Pedro Félix Vicuña Aguirre (February 21, 1805, Santiago, Viceroyalty of Peru – May 24, 1874, Santiago) was a Chilean journalist and one of the founders in 1827 of the newspaper El Mercurio de Valparaíso, the oldest existing newspaper in Spanish language. He was also a liberal writer and politician.

Portrait of Pedro Félix Vicuña Aguirre

Early life edit

Vicuña was born in Santiago, the son of Francisco Ramón Vicuña and of Mariana de Aguirre y Boza. Vicuña's father served two brief terms as acting president of Chile in 1829, and was widely considered as the head of the Liberal party. Pedro Félix Vicuña received an excellent education, studying humanities and commerce. From a young age he showed an interest in letters, and particularly in journalism. In 1825, at the age of 20, he moved from Santiago to Valparaíso, where he bought a printing press and began publishing El Telégrafo Mercantil y Político. This periodical was founded October 3, 1826, and 89 issues were published. In 1826, he married Carmen Mackenna, daughter of Brigadier Juan Mackenna, and they had thirteen children.

In 1827, at the age of 21, he founded the newspaper El Mercurio de Valparaíso, together with typographers Thomas Wells and Ignacio Silva. The first issue appeared September 12, 1827. Initially it was published only on Wednesdays and Saturdays, but in 1829 it became a daily. That same year, Vicuña sold his interest in the newspaper and moved back to Santiago (this was also the year that his father happened to serve as president of Chile.)

Back in the capital, he worked as editor for the newspaper La Ley y la Justicia. He also participated in El Censor (1830) and the magazine Paz Perpetua a los Chilenos (1836). As the result of ideas he expressed in Paz perpetua, he gained the enmity of Conservative Interior Minister Diego Portales. Vicuña Aguirre was considered a liberal and a revolutionary.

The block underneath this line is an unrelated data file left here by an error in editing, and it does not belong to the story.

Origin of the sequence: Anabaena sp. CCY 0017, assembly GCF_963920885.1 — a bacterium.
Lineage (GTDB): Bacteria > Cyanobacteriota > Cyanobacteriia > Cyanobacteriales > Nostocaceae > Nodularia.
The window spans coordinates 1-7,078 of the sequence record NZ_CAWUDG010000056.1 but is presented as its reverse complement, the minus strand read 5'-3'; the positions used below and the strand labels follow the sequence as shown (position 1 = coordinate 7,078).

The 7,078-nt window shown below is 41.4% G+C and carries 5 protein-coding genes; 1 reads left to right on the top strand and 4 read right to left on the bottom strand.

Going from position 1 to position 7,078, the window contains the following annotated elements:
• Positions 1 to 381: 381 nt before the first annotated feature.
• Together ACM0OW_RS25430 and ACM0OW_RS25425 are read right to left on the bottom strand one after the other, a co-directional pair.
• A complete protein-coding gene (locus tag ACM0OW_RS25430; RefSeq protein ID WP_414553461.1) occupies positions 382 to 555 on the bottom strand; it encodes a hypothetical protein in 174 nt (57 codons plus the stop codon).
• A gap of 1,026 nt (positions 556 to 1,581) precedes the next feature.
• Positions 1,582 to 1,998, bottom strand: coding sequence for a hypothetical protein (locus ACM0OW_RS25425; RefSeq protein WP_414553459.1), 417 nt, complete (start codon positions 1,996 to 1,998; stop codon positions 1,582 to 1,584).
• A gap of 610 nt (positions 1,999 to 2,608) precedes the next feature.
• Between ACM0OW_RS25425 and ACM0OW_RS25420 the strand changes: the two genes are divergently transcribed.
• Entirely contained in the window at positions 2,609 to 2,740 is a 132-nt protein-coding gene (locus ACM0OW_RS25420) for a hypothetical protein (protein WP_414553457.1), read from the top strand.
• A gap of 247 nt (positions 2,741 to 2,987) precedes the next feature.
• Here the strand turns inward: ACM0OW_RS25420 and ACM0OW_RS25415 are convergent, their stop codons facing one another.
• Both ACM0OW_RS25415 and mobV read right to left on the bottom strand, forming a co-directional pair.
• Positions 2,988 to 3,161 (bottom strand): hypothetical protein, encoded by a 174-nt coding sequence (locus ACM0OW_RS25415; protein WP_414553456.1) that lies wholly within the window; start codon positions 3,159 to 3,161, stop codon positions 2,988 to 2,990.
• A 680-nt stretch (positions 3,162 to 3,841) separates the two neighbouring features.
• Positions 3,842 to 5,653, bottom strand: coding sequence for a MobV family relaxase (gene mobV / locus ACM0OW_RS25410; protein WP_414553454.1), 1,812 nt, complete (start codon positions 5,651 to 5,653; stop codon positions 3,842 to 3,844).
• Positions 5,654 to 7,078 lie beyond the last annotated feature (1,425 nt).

Political career edit

In 1831 Vicuña was elected deputy from La Serena, but his election was annulled by the Chamber of Deputies, dominated by the Conservatives. The same year his son Benjamín Vicuña Mackenna, a future journalist and historian, was born to him and his wife. Disillusioned, he returned to rural life. In 1840 he supported the candidacy of Francisco Antonio Pinto, also a Liberal, and opposed Manuel Bulnes.

In 1842 he published El Observador, and in 1845 El Republicano, both of which supported the candidacy of liberal general Ramón Freire. As a result, he was exiled, and went to Peru. In Peru he wrote the book Ocho meses de destierro o cartas sobre el Perú (Eight Months of Exile, or Letters About Peru). It was published in 1847 after his return to Chile.

He aided the revolutionaries of 1851, and was named intendente of Concepción during the armed rebellion. He fought government troops in the Battle of Loncomilla (December 8, 1815). Although he was defeated, he refused to sign the Treaty of Purapel, which ended the civil war.

In 1852 he wrote El porvenir del hombre (The Future of Man), considered his greatest work. In 1853 he published another autobiographical work, Memorias Íntimas. He was again elected to the Chamber of Deputies, for La Serena in 1864 and for Ovalle in 1867. He supported three important reform projects — reform of the constitution, creation of a national bank, and organization of a mining tribunal. In his 1867 term he introduced a bill to end imprisonment for debt, which was passed by the Congress. In 1870 he was elected senator for the first of two terms. He died in 1874 in Santiago.

Additional information edit

See also edit

Selected bibliography edit

  • Vicuña, Pedro Félix (1858). El Porvenir del Hombre (in Spanish). Santiago, Chile: Imprenta del Comercio. pp. 266.

Sources edit